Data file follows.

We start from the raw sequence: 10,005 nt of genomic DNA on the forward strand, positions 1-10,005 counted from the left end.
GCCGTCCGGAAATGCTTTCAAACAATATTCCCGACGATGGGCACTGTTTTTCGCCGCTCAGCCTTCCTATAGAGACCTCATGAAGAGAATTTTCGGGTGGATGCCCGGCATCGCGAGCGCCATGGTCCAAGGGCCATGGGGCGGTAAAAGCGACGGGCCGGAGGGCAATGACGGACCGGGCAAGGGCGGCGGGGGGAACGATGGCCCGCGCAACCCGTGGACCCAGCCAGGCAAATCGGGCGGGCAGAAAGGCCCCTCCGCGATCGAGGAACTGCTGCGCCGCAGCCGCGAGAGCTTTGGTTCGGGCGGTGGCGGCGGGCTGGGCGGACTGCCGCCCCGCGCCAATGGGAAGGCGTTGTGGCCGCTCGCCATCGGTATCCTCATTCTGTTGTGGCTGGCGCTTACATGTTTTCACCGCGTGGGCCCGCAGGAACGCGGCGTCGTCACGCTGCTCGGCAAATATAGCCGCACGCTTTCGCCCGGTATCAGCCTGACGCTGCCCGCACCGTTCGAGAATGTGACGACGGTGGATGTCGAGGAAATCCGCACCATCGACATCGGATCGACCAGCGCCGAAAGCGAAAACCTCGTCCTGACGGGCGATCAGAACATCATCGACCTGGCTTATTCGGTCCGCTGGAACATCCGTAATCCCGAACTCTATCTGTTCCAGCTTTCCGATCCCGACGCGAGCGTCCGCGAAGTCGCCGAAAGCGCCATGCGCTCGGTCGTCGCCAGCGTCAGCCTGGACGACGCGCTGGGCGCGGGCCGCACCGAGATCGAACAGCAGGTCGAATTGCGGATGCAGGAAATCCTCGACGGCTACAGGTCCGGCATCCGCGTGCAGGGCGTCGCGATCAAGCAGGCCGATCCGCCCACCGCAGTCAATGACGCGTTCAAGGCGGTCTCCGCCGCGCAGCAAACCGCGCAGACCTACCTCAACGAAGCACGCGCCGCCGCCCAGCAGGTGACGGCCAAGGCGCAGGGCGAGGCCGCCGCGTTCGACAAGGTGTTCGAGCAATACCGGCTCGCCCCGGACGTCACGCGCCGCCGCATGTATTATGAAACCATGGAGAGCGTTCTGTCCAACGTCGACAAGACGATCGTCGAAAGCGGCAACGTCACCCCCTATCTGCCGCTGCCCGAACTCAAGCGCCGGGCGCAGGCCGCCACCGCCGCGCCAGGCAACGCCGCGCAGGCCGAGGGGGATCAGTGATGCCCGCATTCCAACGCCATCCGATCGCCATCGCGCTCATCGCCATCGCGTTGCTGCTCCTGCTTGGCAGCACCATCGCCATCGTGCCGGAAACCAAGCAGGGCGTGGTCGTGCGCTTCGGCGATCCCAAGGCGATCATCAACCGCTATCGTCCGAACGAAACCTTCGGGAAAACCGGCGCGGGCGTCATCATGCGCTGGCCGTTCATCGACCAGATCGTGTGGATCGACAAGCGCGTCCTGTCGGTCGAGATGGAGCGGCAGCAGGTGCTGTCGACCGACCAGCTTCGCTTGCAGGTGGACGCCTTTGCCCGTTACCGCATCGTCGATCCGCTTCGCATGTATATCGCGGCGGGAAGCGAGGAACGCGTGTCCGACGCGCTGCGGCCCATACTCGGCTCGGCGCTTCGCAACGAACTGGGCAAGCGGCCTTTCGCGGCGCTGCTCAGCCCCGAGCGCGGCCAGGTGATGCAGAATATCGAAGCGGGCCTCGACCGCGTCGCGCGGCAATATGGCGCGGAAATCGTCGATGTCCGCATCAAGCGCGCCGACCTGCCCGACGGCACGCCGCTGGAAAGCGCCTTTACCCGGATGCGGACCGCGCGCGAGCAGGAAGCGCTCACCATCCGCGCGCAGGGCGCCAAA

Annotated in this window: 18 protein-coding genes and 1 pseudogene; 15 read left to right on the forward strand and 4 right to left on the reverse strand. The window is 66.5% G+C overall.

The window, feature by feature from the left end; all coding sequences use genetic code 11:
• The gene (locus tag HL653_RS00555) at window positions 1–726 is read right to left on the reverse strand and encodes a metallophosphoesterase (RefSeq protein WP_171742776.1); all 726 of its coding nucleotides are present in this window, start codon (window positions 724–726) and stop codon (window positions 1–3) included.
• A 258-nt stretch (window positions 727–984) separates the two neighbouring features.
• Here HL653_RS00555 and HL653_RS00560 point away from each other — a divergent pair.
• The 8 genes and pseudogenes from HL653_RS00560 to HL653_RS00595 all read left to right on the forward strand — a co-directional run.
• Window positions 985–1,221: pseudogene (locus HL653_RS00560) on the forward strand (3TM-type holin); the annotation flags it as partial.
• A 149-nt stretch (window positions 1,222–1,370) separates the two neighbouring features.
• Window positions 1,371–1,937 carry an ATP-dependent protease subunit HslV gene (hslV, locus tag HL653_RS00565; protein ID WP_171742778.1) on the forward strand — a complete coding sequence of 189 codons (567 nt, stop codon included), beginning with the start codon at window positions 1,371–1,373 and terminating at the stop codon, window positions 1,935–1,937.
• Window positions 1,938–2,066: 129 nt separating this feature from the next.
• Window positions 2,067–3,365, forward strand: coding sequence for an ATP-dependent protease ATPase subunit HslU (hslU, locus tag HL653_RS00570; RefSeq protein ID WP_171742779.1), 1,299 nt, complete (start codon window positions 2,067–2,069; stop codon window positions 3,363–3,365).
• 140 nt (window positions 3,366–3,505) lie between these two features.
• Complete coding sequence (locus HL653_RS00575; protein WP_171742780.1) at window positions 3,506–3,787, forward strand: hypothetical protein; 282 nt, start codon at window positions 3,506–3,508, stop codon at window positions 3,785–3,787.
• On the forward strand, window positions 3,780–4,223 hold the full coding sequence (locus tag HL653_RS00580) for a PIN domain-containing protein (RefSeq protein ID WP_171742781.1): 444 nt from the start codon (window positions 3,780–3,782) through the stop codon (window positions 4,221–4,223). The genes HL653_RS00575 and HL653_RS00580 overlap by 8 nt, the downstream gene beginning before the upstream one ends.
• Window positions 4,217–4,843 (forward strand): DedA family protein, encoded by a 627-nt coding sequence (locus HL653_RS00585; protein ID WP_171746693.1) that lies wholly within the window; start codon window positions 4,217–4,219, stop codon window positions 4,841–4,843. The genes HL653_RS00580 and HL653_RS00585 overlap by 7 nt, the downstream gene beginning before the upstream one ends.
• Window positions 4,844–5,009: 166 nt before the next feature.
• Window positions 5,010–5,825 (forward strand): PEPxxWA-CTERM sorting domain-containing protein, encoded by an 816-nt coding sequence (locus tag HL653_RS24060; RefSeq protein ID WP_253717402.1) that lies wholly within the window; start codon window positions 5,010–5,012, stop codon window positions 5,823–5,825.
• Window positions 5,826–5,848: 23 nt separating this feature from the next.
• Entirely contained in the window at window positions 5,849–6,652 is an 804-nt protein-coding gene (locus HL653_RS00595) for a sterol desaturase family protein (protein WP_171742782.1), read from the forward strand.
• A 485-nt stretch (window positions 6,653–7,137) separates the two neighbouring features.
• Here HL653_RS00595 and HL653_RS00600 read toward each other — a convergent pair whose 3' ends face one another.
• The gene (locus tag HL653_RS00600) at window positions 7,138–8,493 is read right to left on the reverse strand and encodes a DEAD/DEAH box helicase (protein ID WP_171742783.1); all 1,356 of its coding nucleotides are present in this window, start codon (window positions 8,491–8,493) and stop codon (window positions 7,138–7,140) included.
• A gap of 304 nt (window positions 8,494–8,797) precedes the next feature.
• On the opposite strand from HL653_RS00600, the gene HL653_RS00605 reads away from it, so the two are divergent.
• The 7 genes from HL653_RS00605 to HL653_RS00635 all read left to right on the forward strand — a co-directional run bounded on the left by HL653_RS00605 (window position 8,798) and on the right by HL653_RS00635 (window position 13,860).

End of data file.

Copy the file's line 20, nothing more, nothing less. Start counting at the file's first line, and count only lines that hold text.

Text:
• Window positions 5,826–5,848: 23 nt separating this feature from the next.